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Breathe better down below

By Katie Pisa for CNN
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LONDON, England (CNN) -- When Sylvia Zebrowska greeted us at the gates of Poland's famous Kopalnia Soli salt mine in Wieliczka, images of salt baths, salt-induced aromatherapy and luxurious, age-defying salty facials crossed my mind.

Instead, she handed us hard hats and asked if we'd worn good walking shoes. We packed into the mine shaft elevator with a group of tourists heading down for a tour of the salt mines, let them off at level one while we descended down to level three.

Sylvia, who works in the Kopalnia Soli rehabilitation and treatment center, had agreed to show us around this alternative to ordinary respiratory treatments. While her job was to inform us about the center and the salt mines, I was secretly hoping that some of my allergy pain would be alleviated.

As we descended 135 meters below the sunny lobby of the former working mine in our little cage, bells rang, ears popped and the air became damp and cold. "This feels just like being back in England," I joked with Sylvia. "Ah, yes, but it's very good air. The best you can breathe," she assured us.

Flashlight in hand, we followed Sylvia, through a tunnel away from the tourist areas for some 800 meters. It felt like an eternity to me, as I'm slightly claustrophobic.

The dimly-lit tunnel led us through a series of doors. Stalagmites hung from the ceiling, old mining train tracks ran wiggled through the ground below us, and not a sound or a person was to be seen.

We followed Sylvia as she gave us historical background on the former working mine, a UNESCO protected space since 1978, and its vast network of shafts, about 200 miles in total spread out over nine levels. It was serene down there.

The mines have been in operation since the 16th century and it wasn't long after that the ancient healing properties of salt were put to use. By the early 1800s Wieliczka was a recognised health resort.

As we entered the "spa", the chants of a group resounded off the cavernous space. They were doing breathing exercises with a physiotherapist. In this dark, cool environment (the temperature is kept at a constant 50 degrees Fahrenheit), it could have been mistaken for some bizarre underworld cult, but the tour led us around Wessel Lake chamber complete with an exercise area, a play area for kids, and even a ping-pong table and lounges for hanging out.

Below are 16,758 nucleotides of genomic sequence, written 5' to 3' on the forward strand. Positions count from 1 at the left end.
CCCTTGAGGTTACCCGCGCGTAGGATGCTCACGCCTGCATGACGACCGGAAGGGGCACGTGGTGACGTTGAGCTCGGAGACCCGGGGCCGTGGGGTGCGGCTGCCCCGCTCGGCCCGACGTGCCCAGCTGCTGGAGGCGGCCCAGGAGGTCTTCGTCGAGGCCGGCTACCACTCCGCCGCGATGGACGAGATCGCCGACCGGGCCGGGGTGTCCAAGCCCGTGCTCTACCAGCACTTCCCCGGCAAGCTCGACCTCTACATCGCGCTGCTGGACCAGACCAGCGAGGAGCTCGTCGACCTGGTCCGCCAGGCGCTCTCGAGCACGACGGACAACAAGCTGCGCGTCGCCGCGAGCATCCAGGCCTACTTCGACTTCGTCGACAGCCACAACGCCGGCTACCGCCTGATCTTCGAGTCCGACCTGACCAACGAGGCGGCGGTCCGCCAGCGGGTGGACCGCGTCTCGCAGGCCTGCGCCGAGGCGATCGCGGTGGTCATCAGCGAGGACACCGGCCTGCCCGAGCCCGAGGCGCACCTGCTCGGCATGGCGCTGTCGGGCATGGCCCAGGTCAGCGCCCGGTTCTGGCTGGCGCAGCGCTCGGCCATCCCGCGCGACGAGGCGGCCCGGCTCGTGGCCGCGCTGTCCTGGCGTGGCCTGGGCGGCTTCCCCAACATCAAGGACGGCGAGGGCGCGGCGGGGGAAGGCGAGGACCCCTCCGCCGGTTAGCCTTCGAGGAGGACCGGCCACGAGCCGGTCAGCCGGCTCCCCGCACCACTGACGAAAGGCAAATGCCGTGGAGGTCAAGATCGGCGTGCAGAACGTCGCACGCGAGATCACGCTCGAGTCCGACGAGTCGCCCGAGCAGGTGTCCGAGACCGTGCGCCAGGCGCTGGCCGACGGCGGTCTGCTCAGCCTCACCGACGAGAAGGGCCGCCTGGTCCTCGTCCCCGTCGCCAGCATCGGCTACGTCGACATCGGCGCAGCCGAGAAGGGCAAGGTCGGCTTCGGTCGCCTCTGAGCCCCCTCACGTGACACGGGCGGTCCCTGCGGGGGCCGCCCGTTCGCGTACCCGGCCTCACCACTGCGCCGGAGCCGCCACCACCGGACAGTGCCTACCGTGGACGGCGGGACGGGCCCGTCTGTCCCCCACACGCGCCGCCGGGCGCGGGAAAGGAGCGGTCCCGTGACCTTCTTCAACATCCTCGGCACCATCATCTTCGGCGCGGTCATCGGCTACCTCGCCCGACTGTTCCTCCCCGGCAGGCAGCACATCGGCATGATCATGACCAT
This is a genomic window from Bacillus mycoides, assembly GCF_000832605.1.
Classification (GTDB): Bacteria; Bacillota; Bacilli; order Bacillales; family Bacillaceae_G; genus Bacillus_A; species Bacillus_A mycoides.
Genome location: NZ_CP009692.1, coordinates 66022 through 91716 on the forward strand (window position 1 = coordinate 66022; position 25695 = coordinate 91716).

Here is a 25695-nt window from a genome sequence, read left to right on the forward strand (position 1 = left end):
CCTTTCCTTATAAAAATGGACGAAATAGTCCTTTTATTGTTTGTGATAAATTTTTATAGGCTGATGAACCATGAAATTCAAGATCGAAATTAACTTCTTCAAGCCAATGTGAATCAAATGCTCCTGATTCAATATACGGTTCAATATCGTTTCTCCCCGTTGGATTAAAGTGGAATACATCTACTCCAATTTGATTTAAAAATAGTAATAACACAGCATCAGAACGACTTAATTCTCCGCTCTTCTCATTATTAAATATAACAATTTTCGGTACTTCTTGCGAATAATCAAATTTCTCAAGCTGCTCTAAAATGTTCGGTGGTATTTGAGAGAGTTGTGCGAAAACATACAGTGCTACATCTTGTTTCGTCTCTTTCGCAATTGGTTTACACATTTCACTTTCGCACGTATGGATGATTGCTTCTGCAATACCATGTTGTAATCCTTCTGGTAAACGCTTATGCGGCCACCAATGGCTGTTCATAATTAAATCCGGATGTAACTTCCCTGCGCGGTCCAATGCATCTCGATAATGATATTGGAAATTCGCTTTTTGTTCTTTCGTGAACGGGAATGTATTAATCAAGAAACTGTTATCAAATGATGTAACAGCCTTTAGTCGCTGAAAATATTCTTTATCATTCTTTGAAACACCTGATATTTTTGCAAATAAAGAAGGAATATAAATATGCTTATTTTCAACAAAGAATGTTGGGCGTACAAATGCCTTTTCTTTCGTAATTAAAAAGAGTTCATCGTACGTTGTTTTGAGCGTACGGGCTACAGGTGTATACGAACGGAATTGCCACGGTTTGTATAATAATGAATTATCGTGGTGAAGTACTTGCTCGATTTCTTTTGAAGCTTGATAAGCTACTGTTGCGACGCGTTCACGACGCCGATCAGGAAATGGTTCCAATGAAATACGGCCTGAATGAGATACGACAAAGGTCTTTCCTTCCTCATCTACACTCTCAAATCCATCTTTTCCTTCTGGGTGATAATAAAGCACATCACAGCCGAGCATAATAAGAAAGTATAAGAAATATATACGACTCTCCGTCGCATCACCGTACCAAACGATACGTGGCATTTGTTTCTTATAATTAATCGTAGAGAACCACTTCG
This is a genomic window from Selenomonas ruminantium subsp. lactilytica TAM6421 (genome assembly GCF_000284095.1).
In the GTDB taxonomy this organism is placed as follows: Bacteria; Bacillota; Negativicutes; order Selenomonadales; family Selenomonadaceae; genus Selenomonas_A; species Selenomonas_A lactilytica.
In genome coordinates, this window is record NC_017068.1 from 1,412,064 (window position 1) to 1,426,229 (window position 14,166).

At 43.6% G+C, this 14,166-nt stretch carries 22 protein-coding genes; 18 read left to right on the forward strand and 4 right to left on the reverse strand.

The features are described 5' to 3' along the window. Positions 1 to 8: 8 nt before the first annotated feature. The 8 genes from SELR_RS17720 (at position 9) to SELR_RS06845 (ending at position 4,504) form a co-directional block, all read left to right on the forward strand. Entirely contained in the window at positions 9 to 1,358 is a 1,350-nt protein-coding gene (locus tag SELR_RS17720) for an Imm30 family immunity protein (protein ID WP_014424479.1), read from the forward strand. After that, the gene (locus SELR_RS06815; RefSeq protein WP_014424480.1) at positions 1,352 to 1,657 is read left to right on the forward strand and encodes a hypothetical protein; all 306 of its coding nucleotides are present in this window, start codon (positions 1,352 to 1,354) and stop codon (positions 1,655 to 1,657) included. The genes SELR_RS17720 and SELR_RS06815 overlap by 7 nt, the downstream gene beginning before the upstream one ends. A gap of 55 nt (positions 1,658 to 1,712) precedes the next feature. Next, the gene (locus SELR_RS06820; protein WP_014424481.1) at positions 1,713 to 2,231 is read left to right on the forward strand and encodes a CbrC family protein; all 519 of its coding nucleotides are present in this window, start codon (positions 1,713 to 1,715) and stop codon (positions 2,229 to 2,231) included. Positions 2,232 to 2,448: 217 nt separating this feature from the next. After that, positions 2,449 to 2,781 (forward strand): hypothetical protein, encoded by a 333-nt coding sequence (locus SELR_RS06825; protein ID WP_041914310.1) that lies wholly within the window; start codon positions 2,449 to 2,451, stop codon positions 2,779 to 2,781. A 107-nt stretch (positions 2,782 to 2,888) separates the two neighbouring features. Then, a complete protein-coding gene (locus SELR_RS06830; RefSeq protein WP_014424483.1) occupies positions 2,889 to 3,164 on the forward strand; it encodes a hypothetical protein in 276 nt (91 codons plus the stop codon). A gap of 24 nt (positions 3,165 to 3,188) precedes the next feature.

A group of about 20 were there the day we visited, many adults whose doctors had suggested they go and learn to breathe better in this idyllic atmosphere. The lungs thrive on cool, damp air, we were told, not to mention the calcium, sulphur and magnesium in the mine. Salt is an anti-inflammatory and also highly anti-allergenic, meaning allergens cannot thrive in this environment.

Most spa-goers have some type of respiratory problem, some have heart problems. While the largest percentage of visitors are Polish, the treatment center has 40% of its visitors from countries including Germany, Ukraine, Russia, U.S., Sweden and Holland.

One attendee, Bryan Bounds (a Texan who married a Brit), has suffered terrible asthma all his life and said he'd tried everything before the salt mine. "I felt better after day three. I started having more energy," he said, adding that his pleurisy had gone away after a few days down in the spa.

A typical day starts at about 8.30am, goes for 6.5 hours and involves some physiotherapy, breathing exercises with sticks and balls, aerobics and even some Polish and Jewish dancing. "You have to move around to stay warm," said Bryan.

And while the spa may not have fancy digs for sleeping, or treatments most of us associate with spas normally, many visitors stay in nearby Krakow (12 miles away) for a bit of sightseeing.

In my four hours spent down below, I definitely noticed my allergies subside and the pressure in my sinuses felt relieved, even if briefly. I checked in with Bryan a few weeks after meeting him in the mine. He still feels better and is contemplating going back again later this year for a second round.

"One subtle point is that I can now catch myself when I'm not breathing fully (from stress, etc) and make some adjustments, so that I'm getting a full tank."

Visits to the rehabilitation center range from one to 17 days. Prices range from $47 for one day to $1,850 for 17 days including accommodation, meals, massages and transportation to the airport and Krakow. Further information on www.kopalnia.pl

NOTE: For those interested in visiting the salt mine only, take a tour through the labyrinth of shafts which include chapels, salt sculptures, galleries and salt lakes with light shows. Further details on www.kopalnia.pl


POL.lake.story.jpg

Wessel Lake down in the treatment center of Kopalnia Soli salt mine.

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